Lowering the tuition fees threshold: because that's a smart idea

Neve Watson criticises the governments' plans to lower the tuition fee threshold and the devastating impact this could have on university graduates...

Neve Watson
12th October 2021
It’s recently been announced that the government is planning on lowering the threshold for tuition fee repayments and has (unsurprisingly) received backlash.

A little bit about it: under the current system, graduates repay loans once they earn £27,295 per year, and the repayment amount per month corresponds with how much is affordable based on their income. The average debt of graduates in 2020 was £45,000, with the government estimating that only 25% of graduates fully pay off this debt, as any outstanding balance is wiped off after thirty years. I would argue that this percentage is more a comment on how valued post-graduate jobs are if anything. It seems as though, the government has looked at this and decided to deter people from attending university with their new proposal.

This would include lowering the repayment threshold from the current £27,295 to £21,000, which would indeed save the government nearly £3 billion per year, but for graduates, repayments would more than treble. As an example, a current graduate who earns £30,000 per year currently repays £243 per annum and would see this rise to £800.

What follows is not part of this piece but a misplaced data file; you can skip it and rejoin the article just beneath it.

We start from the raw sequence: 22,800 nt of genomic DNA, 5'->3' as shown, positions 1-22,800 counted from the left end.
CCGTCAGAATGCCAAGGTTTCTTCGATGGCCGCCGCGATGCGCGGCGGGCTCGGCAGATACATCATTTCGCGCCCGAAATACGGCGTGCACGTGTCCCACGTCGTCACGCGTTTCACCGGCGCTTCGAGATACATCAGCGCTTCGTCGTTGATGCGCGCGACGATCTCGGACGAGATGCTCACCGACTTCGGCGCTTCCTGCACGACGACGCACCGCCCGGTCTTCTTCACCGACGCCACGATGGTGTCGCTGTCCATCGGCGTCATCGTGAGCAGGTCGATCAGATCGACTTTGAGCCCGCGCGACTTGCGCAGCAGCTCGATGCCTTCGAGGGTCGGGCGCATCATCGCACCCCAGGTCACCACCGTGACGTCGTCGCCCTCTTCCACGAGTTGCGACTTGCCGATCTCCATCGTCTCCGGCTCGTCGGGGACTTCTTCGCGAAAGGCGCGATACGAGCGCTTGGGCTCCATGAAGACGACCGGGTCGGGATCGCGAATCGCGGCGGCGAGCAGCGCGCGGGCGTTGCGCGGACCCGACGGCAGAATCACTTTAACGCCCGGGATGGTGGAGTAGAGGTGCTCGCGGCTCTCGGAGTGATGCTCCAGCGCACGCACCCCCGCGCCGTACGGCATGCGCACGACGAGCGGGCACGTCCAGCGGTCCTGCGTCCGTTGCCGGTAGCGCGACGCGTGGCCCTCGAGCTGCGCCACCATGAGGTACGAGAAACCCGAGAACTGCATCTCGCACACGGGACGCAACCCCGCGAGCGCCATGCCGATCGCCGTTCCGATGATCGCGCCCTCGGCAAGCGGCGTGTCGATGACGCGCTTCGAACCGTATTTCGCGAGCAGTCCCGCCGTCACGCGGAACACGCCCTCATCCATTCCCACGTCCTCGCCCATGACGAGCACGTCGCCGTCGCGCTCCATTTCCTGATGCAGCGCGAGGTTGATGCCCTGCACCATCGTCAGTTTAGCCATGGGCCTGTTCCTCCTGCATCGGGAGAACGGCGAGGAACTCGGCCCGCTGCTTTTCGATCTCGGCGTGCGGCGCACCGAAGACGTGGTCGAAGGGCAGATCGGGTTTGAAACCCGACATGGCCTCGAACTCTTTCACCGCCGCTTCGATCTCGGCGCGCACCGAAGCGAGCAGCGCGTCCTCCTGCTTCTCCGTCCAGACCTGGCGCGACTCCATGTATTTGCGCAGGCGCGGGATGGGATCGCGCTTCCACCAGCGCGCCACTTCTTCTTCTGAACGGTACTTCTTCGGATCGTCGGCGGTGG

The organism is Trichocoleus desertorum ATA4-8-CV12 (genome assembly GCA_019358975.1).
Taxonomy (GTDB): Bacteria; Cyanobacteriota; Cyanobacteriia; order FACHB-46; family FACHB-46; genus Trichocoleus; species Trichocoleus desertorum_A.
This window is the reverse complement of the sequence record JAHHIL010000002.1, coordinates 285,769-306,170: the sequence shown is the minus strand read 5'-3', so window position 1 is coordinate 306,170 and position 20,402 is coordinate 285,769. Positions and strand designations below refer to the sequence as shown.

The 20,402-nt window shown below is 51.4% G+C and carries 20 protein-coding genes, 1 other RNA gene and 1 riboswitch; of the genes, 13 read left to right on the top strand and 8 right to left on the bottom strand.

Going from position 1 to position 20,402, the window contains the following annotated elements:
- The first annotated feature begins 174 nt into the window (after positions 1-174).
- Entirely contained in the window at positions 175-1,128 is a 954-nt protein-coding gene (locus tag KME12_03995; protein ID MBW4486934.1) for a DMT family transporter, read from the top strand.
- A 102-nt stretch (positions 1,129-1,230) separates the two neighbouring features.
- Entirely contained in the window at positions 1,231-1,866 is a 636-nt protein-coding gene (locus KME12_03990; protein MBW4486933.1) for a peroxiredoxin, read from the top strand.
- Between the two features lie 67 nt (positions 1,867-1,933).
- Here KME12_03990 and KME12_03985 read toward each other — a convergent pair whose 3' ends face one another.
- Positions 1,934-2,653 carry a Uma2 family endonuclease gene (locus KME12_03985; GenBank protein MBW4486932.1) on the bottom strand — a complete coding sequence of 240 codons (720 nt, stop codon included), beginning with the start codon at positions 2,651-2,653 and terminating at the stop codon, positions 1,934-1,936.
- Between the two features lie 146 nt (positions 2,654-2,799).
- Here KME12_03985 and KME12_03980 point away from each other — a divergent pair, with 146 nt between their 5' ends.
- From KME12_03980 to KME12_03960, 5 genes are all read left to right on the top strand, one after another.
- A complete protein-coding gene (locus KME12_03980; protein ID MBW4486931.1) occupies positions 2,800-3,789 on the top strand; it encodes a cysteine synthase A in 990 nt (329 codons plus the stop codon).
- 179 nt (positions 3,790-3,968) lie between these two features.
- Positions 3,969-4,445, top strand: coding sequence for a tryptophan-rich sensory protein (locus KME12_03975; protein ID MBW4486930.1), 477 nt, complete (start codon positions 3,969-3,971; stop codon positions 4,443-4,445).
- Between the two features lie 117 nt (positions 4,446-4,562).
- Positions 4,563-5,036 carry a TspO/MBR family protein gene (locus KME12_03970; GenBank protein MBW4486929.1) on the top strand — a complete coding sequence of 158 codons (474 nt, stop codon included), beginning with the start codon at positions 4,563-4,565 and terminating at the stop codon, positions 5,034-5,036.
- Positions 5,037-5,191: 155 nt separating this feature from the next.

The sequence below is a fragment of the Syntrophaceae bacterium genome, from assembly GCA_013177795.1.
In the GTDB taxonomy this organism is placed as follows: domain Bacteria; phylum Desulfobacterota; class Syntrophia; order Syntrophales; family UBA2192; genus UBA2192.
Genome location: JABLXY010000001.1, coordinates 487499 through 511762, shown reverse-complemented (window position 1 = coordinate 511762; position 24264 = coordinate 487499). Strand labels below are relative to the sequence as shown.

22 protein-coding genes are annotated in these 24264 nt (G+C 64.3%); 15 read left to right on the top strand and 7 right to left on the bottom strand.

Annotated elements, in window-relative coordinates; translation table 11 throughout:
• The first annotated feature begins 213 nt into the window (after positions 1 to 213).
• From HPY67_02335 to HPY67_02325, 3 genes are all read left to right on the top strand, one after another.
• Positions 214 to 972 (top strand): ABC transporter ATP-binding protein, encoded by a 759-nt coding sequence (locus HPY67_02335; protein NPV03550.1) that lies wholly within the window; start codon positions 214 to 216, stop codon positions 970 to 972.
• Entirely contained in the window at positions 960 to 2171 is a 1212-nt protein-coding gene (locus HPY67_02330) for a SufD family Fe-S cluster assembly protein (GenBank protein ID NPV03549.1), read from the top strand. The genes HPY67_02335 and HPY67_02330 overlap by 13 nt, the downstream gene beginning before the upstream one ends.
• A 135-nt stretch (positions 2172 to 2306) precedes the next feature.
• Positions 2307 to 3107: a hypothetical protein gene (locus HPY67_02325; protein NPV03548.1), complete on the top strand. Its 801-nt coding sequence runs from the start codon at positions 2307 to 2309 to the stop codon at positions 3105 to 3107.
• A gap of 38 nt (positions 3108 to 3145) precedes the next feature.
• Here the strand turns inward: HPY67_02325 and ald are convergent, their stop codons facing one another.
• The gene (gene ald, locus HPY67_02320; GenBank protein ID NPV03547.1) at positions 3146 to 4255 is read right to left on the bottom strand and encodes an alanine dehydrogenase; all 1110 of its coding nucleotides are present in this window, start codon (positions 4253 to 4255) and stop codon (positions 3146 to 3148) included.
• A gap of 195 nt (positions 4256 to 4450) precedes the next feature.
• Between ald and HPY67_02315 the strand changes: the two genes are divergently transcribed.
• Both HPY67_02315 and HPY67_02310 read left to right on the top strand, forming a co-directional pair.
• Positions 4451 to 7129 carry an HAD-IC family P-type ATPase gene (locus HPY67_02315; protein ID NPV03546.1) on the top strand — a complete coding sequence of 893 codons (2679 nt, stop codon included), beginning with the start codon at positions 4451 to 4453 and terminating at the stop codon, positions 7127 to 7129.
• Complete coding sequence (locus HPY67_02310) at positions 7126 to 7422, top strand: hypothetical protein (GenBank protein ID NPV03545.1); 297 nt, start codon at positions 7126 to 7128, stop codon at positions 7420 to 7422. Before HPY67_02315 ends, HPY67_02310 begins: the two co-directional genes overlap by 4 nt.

It goes without saying that this would drastically impact the university experience

Although the prospect of repaying loans is a constant presence, it is not, in my experience, in any way as oppressive as it would be under the new system. Many young people would be dissuaded from attending university, with this new system further disproportionately affecting students from poorer backgrounds. These students simply would not have the income to repay loans and afford to live. I am not arguing in any way that by lowering the threshold any graduate would benefit, but focusing on the economic consequences, poor students would be harder hit.

The government’s aim is to push younger people into vocational courses. Of course, vocational careers are important, but shouldn’t be viewed as the economic alternative at the expense of a university degree. This comes in the wake of the government’s appalling attitude towards the Arts during the pandemic, demonstrated in the infamous ‘Rethink, Reskill, Reboot,’ advert, suggesting that Fatima’s next job could be in cyber as opposed to ballet. If they go ahead with lowering the repayment threshold, it will not only impact graduates, but will dissuade younger people from joining university, and as a final nail in the coffin, will have devastating consequences for the Arts.

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